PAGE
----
News and Reviews
Eden Espinosa, right, with actors George Abud and Jacquelyn Ritz, rear, in rehearsal for “Lempicka, at La Jolla Playhouse
The creative team of composer Matt Gould, left, playwright Carson Kreitzer and director Rachel Chavkin.
Director Andrew Barnicle brings a sparkle of magic, music, and poetry to the swift-moving 100-minute play. CRITIC'S CHOICE
– Pam Kragen, San Diego Union~Tribune
BLOOMSDAY is beautifully acted. Playwright Steven Dietz was in the audience and when told that his play was most enjoyable he responded, ‘Thank the actors and actresses on stage, it’s all because of them.’
– Tom Robertson, The Vista Press
Dietz delivers a charming and poignant tale that perfectly complements the skills of a terrific cast directed by award-winning director Andrew Barnicle. It's a triumphant Must see production.
– Jack Lyons, Desert Star Weekly/Desert Local News
Love, loneliness, longing take a bow in this witty theatrical gem, laced with humor and skillfully delivered by four fine actors. Thinking man's theater, deeply satisfying. – Christene Meyers
“Ingenious and fab" - David Coddon,
The San Diego Union~Tribune
“A stellar comedy….The whole cast acts as a well-prepared ensemble, wringing every last bit of laughter out of the clever material. CRITIC's PICK!
Larry Steckling, The San Diego Reader
“Geoffrey Sherman positioned the talented actors exactly as Ayckbourn would have wanted, and the razor-sharp dialogue and laughs never stop.
Diana Saenger, East County Gazette
“Sherman directs a cast of seasoned comedy Pro's who love what they're doing and having great fun doing it. Don't Miss It!
Jack Lyons, Desert Local News
“...Hilarious live theatre built around quick one-liners, back and forth dialog, a very unique set design and one of the most fascinating dinner scenes presented on stage. Enthusiastically performed by an extraordinary cast who does not miss a beat.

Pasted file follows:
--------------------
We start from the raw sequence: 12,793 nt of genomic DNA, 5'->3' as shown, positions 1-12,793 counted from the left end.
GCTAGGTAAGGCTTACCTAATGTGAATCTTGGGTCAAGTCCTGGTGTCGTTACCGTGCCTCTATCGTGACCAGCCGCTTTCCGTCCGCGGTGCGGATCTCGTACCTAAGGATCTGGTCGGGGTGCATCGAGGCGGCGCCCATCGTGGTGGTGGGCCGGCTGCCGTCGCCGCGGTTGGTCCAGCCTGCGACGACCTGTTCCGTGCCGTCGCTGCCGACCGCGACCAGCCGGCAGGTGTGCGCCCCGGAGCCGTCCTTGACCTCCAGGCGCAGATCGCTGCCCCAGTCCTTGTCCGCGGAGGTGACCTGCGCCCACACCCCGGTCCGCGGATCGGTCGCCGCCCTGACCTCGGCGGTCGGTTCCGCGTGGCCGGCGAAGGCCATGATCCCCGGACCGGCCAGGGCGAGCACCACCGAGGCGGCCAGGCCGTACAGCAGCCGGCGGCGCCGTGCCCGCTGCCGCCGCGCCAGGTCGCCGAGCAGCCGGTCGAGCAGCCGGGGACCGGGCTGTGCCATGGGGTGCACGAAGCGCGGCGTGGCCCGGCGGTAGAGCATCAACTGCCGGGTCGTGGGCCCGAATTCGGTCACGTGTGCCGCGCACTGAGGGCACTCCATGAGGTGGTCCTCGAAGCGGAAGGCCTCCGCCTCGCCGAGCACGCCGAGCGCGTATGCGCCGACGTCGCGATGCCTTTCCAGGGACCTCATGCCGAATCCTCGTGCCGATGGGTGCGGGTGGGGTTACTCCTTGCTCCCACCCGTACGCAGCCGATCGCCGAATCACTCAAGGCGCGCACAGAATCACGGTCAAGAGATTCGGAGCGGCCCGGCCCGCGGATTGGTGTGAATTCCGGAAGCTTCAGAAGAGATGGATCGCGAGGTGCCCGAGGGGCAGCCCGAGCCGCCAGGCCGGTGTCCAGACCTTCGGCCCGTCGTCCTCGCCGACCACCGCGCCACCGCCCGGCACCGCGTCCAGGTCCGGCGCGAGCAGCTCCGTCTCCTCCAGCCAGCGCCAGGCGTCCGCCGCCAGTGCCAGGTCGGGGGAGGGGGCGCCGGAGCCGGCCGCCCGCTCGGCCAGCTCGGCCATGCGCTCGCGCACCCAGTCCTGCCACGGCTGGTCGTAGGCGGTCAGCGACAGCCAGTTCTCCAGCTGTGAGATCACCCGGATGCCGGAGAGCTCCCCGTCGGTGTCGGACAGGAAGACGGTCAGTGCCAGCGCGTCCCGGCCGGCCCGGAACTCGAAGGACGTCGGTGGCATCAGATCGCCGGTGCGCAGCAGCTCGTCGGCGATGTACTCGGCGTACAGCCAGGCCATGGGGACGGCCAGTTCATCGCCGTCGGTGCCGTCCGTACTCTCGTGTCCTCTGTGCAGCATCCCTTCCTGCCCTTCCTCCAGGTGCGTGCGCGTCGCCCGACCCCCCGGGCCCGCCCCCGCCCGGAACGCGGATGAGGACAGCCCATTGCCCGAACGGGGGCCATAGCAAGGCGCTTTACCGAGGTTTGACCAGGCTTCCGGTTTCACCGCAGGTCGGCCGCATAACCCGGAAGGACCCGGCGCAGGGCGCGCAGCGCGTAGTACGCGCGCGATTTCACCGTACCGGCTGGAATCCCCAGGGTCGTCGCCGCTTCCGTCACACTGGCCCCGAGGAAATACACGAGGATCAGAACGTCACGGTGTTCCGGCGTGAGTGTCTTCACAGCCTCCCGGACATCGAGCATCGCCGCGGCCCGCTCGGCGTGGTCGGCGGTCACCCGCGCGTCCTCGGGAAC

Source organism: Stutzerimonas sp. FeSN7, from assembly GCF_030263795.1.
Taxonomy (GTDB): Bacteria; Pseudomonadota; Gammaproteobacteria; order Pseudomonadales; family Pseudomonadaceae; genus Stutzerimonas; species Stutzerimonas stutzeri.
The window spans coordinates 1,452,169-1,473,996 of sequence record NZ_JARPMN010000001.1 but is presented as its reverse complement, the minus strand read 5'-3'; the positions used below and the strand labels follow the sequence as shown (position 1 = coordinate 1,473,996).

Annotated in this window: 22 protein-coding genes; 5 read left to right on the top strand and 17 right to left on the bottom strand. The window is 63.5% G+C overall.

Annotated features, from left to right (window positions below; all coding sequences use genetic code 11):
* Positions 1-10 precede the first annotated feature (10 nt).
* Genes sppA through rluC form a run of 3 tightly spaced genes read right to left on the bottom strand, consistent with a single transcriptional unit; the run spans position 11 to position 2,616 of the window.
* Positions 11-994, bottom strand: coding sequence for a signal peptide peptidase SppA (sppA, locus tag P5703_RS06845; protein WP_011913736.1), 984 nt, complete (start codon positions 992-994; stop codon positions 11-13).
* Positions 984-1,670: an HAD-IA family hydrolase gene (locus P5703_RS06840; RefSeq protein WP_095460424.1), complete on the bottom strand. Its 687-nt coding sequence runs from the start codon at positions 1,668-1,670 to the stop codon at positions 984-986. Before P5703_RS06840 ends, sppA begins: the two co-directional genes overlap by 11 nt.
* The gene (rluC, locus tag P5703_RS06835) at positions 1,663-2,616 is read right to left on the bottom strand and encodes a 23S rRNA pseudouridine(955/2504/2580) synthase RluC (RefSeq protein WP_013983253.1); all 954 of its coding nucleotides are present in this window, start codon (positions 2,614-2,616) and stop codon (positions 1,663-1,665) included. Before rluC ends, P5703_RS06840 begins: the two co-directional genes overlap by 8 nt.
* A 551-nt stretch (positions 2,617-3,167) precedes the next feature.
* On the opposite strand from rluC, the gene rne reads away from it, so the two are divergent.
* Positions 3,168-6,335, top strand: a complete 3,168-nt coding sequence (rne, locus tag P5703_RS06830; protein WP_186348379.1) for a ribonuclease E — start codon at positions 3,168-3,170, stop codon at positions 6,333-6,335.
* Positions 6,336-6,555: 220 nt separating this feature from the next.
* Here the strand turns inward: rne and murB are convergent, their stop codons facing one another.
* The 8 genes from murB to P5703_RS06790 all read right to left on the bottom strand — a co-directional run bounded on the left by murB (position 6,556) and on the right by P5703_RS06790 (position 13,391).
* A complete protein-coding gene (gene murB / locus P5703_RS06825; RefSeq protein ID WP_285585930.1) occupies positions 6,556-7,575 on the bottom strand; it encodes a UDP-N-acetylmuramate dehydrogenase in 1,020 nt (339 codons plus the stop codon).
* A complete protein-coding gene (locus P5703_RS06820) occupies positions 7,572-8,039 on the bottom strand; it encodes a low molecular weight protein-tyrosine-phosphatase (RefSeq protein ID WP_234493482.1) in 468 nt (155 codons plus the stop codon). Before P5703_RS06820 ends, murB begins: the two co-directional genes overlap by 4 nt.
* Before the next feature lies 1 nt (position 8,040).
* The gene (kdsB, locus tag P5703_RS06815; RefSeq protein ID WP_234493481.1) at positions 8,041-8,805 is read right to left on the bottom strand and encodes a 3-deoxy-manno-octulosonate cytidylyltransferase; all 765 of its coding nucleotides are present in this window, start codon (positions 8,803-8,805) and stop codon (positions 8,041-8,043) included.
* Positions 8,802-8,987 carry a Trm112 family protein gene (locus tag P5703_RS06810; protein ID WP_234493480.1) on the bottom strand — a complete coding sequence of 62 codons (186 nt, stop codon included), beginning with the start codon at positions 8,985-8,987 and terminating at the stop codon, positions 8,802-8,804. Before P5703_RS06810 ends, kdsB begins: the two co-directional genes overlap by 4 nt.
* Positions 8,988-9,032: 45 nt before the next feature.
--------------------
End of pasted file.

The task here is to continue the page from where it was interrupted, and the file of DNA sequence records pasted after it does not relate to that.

Tom Robertson, The Vista News
Fox on the Fairway Press
It's always a pleasure to see Jacquelyn Ritz perform. After her droll characterizations in Chapter Two, Fallen Angels, and Man with a Load of Mischief at NCR, her appearance as the attractive, sexually loose Pamela in Fox was much anticipated. She did not disappoint. Her every move steamed up the stage with unapologetic sexual implications, and her panoplies of facial expressions demonstrated her considerable comic gifts.
-Erica Miner, BWW
Nonetheless, Wiener’s six-member cast work with the precision of a Swiss watch to keep the ball in the air. As Bingham, Kevin Bailey anchors the story with an honest performance that’s beautifully balanced by Jacquelyn Ritz as Quail Valley’s sexy, thrice-married office manager Pamela.
-Pam Kragen, San Diego Union-Tribune
The cast is amazing. Ritz plays Pamela’s sultry ways and flirtatious moves with Bingham so well they could have been the sole characters and drawn raves.
-Diana Saenger, La Jolla Light
North Coast Repertory
"Holmes’ an inventive but curious case
Well-acted play about great detective in Alaska has its charms ...
Playwright Joseph Vass has conjured a clever premise that ties
into some actual pioneer-era history and gets Holmes and his
main man Dr. John Watson rubbing shoulders with rowdies
and roughnecks (Wyatt Earp among them) on the fringes of
By James Hebert, Jan. 17, 2016
"The star of the show is the ensemble.